3. The King James Version mistranslates the Hebrew word "almah", which means "young woman" as "virgin". (The Hebrew word, "bethulah", means "virgin".) In addition, the young woman referred to in this verse was living at the time of the prophecy. And Jesus, of course, was called Jesus -- and is not called Emmanuel in any verse in the New Testament. 7:14
      4. 9/11 was a divine act of terrorism. If we rebuild, God will force us to eat our own arms. (Or something like that.)
        (See WND for the exciting details) 9:10-20
      5. As a sign that he's getting ready to destroy the world, God will destroy the whole universe. 13:10-13
      6. These verses falsely predict that Babylon will never again be inhabited. 13:19-20
      7. Dragons will live in Babylonian palaces and satyrs will dance there. 13:21-22
      8. Every head will be bald, every beard will be shaved, and everyone will howl and weep abundantly. 15:2-3
      9. "Therefore shall Moab howl for Moab, every one shall howl." 16:7
      10. "Within three years ... the glory of Moab shall be contemned, with all that great multitude; and the remnant shall be very small and feeble." 16:14
      11. This verse prophesies that Damascus will be completely destroyed and no longer be inhabited. Yet Damascus has never been completely destroyed and is one of the oldest continuously inhabited cities. 17:1
      12. God will ride in on a cloud and scare the hell out of the Egyptians. 19:1
      13. The river of Egypt (identified as the Nile in RSV) shall dry up. This has never occurred. 19:5
      14. "The land of Judah shall be a terror unto Egypt." Judah never invaded Egypt and was never a military threat to Egypt. 19:17
        1. This verse predicts that there shall be five cities in Egypt that speak the Canaanite language. But that language was never spoken in Egypt, and it is extinct now. 19:18
        2. These verses predict that the Egyptians will worship the Lord (Yahweh) with sacrifices and offerings. But Judaism has never been an important religion in Egypt. 19:18-21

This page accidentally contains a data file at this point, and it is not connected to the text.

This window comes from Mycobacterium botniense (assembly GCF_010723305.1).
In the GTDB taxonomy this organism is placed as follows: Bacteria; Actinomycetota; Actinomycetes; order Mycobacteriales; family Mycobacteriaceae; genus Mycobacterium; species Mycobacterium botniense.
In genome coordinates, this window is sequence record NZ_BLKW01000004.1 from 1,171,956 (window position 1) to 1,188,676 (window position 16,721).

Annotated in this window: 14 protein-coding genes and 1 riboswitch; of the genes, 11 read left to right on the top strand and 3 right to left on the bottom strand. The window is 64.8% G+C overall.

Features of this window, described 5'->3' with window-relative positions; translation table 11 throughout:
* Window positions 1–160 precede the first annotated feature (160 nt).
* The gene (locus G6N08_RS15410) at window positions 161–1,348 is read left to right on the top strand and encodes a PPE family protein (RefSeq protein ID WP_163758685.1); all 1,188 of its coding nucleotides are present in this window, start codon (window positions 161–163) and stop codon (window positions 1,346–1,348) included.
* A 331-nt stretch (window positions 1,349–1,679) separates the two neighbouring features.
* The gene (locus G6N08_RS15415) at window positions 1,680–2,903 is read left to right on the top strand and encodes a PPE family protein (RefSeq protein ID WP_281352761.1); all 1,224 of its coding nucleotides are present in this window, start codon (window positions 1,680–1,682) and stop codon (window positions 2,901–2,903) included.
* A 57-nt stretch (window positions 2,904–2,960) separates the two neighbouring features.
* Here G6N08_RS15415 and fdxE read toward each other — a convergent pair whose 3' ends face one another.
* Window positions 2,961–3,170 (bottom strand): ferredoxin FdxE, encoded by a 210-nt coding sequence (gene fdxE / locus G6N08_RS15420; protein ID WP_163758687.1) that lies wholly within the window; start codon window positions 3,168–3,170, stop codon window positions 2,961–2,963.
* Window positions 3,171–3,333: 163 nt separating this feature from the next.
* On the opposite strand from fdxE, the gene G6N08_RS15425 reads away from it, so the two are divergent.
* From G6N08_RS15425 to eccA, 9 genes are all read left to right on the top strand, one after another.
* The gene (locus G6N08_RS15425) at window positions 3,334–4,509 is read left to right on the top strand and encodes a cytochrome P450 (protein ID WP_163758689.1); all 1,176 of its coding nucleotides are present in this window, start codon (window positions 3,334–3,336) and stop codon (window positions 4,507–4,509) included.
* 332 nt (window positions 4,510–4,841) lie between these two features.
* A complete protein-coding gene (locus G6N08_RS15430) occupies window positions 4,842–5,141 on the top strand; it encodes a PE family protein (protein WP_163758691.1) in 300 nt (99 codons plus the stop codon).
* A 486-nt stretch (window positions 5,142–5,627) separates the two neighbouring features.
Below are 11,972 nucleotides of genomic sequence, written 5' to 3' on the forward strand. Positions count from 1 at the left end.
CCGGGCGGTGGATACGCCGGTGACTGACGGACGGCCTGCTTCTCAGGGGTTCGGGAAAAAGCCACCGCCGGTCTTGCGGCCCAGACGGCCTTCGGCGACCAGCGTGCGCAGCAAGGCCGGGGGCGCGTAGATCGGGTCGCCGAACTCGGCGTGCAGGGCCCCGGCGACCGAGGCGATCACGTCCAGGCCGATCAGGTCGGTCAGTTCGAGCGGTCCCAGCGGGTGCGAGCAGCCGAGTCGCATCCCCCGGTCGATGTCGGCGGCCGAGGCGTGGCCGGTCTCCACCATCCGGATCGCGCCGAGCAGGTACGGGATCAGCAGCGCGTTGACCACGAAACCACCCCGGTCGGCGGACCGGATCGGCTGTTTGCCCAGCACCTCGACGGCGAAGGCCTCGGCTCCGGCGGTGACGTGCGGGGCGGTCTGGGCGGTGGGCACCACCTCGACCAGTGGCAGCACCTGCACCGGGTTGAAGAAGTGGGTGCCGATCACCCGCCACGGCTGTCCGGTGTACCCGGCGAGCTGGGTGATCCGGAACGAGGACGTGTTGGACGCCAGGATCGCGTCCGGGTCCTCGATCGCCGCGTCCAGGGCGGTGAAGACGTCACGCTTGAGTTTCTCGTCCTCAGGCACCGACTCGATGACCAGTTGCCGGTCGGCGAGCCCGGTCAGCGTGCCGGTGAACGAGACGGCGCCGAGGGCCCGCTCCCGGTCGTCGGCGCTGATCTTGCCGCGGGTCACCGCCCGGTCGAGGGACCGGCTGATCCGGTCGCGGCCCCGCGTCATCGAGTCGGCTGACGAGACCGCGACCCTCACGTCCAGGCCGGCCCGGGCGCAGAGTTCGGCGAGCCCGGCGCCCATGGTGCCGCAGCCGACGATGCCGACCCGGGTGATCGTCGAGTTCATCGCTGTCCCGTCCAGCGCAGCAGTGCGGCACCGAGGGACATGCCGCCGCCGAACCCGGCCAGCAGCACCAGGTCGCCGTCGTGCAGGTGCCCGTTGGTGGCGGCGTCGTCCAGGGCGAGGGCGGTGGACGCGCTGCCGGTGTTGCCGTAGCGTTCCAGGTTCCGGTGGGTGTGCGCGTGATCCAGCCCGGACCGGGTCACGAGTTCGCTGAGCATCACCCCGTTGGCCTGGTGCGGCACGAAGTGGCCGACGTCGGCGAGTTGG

3. These verses predict that there will be an alliance between Egypt, Israel, and Assyria. But there has never been any such alliance, and it's unlikely that it ever will since Assyria no longer exists. 19:23-24
        4. "They have ... changed the ordinance. There is a crying for wine in the streets; all joy is darkened, the mirth of the land is gone."
          Is this a prophecy about prohibition in the United States? 24:5-11
        5. "The priest and the prophet have erred through strong drink." You can't even trust a drunken prophet anymore. 28:7
        6. "Therefore thus saith the Lord GOD, Behold, I lay in Zion for a foundation a stone, a tried stone, a precious corner stone, a sure foundation: he that believeth shall not make haste."
          Misquoted in Romans 9:33 as: "As it is written, Behold, I lay in Sion a stumblingstone and rock of offence: and whosoever believeth on him shall not be ashamed." 28:16
        7. "The light of the moon shall be as the light of the sun, and the light of the sun shall be sevenfold." Well, this is one prophecy that will never come true. Since the moon has no light of its own, but only reflects that of the sun, it could never shine like the sun. And the sun will not, at least not while there are humans to see it, shine 7 times as bright as it does now. 30:26
        8. "The host of heaven shall be dissolved ... and ... shall fall down."
          The stars will dissolve and fall from the sky. 34:4
        9. "Henceforth there shall no more come into thee [Jerusalem] the uncircumcised and the unclean." But many uncircumcised people have visited and occupied Jerusalem after this prophecy was made. 52:1
        10. Isaiah 53 is probably the most often used "prophecy" that is claimed by Christian apologists to refer to Jesus. But the context indicates otherwise. The "suffering servant" that is referred to here is Israel, not Jesus. 53:1-12